A Q&A with a UCIPT Postdoctoral Researcher
Last week you discussed the accuracy of social media to detect depression. Currently, the accuracy rate is approximately 70%. What kind of benchmarks are used? What is the gold standard you would hold social media against?
There are currently no standardized benchmarks for detecting depression using social media data. However, our aim is to be as accurate as possible using existing diagnostic tools. For example, the Patient Health Questionnaire (PHQ-9) is frequently used to screen for depression. This questionnaire has a high degree of accuracy (88%) in correctly identifying someone with depression. For most medical screening tools, we want the accuracy to be above 80%.
What can parents of college students do to evaluate their own children’s social media accounts for signs of stress, anxiety, or depression? Is it more appropriate for them to respond online or offline?
I think this is an excellent question and more research needs to be done in this area. The American Academy of Pediatrics recently released findings from a comprehensive study on the impacts of social media on teens and families. There are obvious red flags that parents or anybody should be noticing on social media, such as cyberbullying or suicidal thoughts. But there might be cases where children may not express any signs of psychological distress on social media. This is why I think it is important to talk to your children regularly offline. If you think they need help, it is important to refer them to a medical professional.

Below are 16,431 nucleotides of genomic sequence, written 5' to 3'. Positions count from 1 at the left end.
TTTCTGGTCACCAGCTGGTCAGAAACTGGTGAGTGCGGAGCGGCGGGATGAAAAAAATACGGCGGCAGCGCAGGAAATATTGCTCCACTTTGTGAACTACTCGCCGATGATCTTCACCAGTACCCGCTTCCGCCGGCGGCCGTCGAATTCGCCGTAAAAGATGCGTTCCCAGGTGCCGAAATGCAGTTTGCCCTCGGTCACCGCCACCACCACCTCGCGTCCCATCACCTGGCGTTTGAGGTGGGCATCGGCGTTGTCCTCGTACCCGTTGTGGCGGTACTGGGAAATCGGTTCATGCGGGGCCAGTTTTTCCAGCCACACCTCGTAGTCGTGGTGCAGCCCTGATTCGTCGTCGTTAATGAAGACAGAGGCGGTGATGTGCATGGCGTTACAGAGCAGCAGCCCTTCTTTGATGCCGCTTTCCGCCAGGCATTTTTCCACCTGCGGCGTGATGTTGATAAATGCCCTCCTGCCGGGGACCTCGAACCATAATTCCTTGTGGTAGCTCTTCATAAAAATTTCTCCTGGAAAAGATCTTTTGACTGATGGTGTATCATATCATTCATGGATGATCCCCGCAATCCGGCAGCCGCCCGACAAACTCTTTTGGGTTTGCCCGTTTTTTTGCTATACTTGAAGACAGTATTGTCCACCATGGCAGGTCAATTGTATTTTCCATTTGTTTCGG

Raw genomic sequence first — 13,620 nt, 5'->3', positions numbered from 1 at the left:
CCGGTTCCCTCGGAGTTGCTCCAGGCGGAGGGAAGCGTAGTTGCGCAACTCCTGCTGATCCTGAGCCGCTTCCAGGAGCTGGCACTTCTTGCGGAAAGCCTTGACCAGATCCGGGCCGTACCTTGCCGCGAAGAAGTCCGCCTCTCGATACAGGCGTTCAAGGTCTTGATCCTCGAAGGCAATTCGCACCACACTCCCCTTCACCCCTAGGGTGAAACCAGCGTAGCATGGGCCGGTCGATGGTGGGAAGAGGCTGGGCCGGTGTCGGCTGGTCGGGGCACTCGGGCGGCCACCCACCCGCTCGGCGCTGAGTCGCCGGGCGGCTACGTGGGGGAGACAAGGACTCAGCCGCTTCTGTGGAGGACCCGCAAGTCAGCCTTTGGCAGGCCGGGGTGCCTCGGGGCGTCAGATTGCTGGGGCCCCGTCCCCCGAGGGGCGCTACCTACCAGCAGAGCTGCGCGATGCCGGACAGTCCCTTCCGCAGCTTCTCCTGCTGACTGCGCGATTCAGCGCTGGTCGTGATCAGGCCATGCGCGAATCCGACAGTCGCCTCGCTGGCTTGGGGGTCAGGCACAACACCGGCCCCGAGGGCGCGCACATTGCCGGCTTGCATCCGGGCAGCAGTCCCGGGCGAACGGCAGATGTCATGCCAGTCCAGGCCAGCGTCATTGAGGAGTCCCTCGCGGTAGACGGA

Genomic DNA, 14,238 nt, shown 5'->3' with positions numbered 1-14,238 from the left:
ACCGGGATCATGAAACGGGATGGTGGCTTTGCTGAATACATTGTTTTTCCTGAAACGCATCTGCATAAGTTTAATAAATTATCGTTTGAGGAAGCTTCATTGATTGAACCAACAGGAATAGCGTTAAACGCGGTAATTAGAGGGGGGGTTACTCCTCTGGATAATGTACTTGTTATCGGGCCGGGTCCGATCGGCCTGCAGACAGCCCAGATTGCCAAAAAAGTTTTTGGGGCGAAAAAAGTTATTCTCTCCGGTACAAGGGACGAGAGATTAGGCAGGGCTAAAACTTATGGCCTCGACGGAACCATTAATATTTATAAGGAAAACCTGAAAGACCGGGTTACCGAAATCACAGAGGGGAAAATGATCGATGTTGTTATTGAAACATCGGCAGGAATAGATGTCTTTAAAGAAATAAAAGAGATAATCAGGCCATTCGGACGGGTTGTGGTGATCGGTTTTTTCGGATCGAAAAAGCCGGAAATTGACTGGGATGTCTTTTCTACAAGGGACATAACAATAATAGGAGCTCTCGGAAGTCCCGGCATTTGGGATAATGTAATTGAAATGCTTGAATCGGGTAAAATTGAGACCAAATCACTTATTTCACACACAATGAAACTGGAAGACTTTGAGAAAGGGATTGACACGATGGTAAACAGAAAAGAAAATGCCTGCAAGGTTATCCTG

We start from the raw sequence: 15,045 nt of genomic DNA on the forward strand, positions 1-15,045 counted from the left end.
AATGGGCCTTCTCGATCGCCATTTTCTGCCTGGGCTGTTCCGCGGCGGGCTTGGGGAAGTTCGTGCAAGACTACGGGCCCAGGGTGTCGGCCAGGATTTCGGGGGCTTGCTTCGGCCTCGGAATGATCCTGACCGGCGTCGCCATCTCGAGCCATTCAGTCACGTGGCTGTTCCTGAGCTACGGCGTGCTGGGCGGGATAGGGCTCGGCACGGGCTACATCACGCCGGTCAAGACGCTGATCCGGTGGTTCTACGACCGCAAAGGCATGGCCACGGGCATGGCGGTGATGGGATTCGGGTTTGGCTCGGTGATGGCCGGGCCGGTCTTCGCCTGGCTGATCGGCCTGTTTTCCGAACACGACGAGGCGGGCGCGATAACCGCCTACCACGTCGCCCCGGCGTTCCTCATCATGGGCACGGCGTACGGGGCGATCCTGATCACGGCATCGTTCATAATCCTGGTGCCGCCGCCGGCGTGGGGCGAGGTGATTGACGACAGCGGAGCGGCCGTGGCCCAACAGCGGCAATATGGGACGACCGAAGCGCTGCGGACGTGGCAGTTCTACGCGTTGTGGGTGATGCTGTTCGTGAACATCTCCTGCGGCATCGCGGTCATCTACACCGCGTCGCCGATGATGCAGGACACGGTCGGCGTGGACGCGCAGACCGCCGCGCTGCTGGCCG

How are children currently educated about the effects of stress on their own health on Twitter? Is Twitter a place where they find valuable information already?
There are several online resources available that can help inform both children and parents about the effects of stress on health. There are some specific hashtags that can offer tips on stress coping such as #stress or #chatstress. Some mental health organizations also offer great tips and new research findings related to stress. However, it is always a good idea to speak with a counselor if you feel that you are having trouble coping with stress.
Is there a difference in stress on Twitter and Facebook among African-American and Latino students? How about Asian-American students?
There has been no study so far that evaluates difference in stress on social media use between individuals of different ethnicities. Nevertheless, we do know that there is a difference in stress level between ethnic groups based on previous research. For example, minorities (e.g., blacks, Hispanics, Asians) reported higher levels of stress than whites. However, socioeconomic status is a major contributing factor to stress level as well. I think this will be an interesting area of future research to explore.
Are there any Twitter influencers in the field of college student stress that we should follow? Thought leaders or students who are especially articulate on this subject with Twitter handles?
There are several health organizations on Twitter that address the issue of stress (e.g. @NIH_NCCIH, @womenshealth, @StanfordPain, @TeenHealthGov). As mentioned earlier, there are also several hashtags (e.g., #chatstress) that can be great resources for people wanting to find tips and/or information related to coping with stress. I think it can be helpful for college students to follow their local health organizations on social media so that they are informed about the health services offered. For example, at UCLA, students can find help related to stress coping and other psychological distress through student health organizations (e.g., @UCLAHealth, @UCLANAMI).